Puppets bring the dangers of drugs to life
Ukwanda Puppet Collective on school tour
A group of young puppeteers from Cape Town’s townships are using puppets to tell school children about the dangers of drugs.
Warona, a Rose among the Thorns, is the story of a township schoolgirl told by the Ukwanda Design and Puppet Collective. Set in a fictional informal settlement called KwaNjandini, it is the story of 14-year-old Warona who has big dreams for her life, but she starts experimenting with drugs, gets hooked, and ends up in prison.
Earlier this month, the hall of Chris Hani High School in Khayelitsha was turned into a mini informal settlement, with a shack and a meat stand with bloody “meat” made out of polystyrene hanging on hooks on display for customers. The play was performed by a cast of six, with three actors joining the puppeteers. Warona, her mother and the meat stand owner, as well as two excitable and noisy dogs, take the form of large wooden puppets.
Puppeteer Siphokazi Mpofu, from Makhaza in Khayelitsha, said Ukwanda was born out of the celebrated Handspring Puppet Company, best known for its internationally successful War Horse production. Everything that she and Ukwanda colleagues Luyanda Nogodlwana and Sipho Ngxola knew about puppetry, they learned from Handspring, she said.
The project is supported by the Centre for Humanities Research at the University of the Western Cape.
Ngxola and Nogodlwana, both from Masiphumelele, were part of the Masiphumelele Youth Development initiative. They came up with the story of Warona.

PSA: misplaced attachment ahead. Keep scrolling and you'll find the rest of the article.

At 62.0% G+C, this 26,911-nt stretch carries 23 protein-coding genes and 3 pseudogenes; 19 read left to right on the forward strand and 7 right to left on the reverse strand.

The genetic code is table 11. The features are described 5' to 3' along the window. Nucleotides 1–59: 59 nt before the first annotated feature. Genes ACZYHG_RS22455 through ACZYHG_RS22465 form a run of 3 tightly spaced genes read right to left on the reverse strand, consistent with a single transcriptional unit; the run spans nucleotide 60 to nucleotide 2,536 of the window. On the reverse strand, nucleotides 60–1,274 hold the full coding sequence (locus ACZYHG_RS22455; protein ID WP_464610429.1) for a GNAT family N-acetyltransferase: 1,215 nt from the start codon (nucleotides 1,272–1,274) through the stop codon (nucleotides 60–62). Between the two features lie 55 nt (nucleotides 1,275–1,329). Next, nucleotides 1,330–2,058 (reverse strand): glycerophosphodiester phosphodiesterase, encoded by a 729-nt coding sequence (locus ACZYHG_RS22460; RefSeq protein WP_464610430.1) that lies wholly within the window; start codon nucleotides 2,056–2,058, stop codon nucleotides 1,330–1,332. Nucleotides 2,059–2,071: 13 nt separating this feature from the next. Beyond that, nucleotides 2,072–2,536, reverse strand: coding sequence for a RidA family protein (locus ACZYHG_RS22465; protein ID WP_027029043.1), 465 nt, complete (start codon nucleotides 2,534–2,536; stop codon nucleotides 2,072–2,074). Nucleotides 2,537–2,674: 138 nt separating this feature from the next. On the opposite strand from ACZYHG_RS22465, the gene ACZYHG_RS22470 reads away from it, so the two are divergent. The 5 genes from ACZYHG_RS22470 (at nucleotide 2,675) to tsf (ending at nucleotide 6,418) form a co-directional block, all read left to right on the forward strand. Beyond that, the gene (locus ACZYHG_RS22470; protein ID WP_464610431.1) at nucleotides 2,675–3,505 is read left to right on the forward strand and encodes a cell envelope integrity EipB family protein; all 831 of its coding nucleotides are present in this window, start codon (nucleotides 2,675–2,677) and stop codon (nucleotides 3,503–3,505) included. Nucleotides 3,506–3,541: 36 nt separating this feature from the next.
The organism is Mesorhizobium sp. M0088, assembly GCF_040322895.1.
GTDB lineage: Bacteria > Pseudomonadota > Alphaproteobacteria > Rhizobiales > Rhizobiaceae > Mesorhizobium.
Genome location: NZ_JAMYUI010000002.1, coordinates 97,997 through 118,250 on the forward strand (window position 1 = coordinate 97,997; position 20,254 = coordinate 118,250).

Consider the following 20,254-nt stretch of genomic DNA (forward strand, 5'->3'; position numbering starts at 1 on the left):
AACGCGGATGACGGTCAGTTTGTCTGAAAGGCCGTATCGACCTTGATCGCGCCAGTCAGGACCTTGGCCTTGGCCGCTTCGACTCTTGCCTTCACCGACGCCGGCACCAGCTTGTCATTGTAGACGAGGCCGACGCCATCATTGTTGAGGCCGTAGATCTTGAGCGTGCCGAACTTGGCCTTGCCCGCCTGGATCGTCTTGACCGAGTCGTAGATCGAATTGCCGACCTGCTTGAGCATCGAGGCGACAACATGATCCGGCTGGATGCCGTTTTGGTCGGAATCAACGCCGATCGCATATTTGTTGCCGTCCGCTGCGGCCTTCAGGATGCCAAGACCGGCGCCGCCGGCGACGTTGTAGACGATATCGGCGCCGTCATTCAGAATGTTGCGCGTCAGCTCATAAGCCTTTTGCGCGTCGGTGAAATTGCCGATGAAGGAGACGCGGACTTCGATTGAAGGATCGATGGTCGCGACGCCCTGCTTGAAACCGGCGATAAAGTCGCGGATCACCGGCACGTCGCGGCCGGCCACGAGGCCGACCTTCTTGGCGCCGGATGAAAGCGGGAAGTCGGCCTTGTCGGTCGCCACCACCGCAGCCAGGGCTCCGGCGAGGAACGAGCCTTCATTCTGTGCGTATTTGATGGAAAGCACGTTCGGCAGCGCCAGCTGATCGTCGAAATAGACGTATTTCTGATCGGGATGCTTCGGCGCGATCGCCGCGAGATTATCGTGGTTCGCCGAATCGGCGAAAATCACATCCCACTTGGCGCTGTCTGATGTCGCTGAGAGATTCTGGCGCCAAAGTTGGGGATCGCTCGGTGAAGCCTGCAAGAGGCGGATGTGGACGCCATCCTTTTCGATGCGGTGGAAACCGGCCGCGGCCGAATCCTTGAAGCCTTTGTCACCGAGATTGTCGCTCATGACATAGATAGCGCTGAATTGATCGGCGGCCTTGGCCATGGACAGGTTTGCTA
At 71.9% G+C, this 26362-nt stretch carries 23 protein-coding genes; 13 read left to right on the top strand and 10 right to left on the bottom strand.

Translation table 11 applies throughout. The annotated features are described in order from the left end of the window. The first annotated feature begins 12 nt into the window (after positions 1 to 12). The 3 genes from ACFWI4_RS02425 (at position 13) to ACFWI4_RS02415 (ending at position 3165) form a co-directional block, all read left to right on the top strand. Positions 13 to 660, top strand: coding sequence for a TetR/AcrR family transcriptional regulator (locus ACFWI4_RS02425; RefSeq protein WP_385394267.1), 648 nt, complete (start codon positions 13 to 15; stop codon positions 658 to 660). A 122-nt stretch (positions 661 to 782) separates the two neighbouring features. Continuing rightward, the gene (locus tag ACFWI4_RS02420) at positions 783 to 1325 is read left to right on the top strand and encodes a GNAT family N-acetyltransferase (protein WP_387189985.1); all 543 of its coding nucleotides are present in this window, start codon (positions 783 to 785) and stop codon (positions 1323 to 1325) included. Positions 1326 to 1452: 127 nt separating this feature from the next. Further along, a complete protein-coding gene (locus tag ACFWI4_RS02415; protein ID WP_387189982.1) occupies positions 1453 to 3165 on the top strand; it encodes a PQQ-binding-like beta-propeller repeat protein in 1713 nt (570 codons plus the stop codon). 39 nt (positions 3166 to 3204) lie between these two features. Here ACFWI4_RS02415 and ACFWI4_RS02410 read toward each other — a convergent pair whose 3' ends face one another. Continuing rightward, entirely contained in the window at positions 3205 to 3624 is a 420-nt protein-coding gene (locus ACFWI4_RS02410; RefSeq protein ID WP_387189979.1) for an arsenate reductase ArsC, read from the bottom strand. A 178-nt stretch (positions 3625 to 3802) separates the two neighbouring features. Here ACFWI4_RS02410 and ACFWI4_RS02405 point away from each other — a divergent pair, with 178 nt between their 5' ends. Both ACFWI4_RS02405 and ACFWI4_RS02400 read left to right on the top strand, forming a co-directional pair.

“It took us about three to four months to bring the story to life,” said Mpofu. “We rehearsed non-stop for six weeks until we were confident enough to bring the play to audiences.”
“The reception from learners has been very good.”
Mpofu said that at first Ukwanda used polystyrene to make their puppets, but at Handspring they had learned to use plywood and another wood called jelutong, which made movement of the puppets easier.
Murmurs, gasps and laughter could be heard from the high school audience as the son of the meat seller introduced Warona to tik and she changed from a hopeful schoolgirl to a drug addict, to the distress of her mother. One learner told a friend, “This is what happens everyday in the township, I know this kind of story.”
Asked by the cast what learners would like to change about the ending of the story, one learner said she would have loved to see Warona get help for her drug addiction, finish school and fulfil her dreams of becoming a physiotherapist, a farmer or a lawyer.
Director Thando Doni said there would be more performances in schools. “There is a great need for these stories to be told,” he said.
“We need to be our own teachers, and by telling these stories, we are doing that. The whole cast is from Cape Town, different parts, and each of them has a story to tell,” said Doni.
© 2018 GroundUp.
This article is licensed under a Creative Commons Attribution-NoDerivatives 4.0 International License.
You may republish this article, so long as you credit the authors and GroundUp, and do not change the text. Please include a link back to the original article.
On behalf of the Centre for Humanities Research and its Laboratory of Kinetic Objects at the University of the Western Cape, I would like to thank you for a very beautiful account of the work of our colleagues in uKwanda. Thank you for your very generous account of the production and performance.
The uKwanda team is currently working towards the 2018 Barrydale festival co-convened through a partnership between the CHR at UWC, Net vir Pret, and Magpie Art Collective.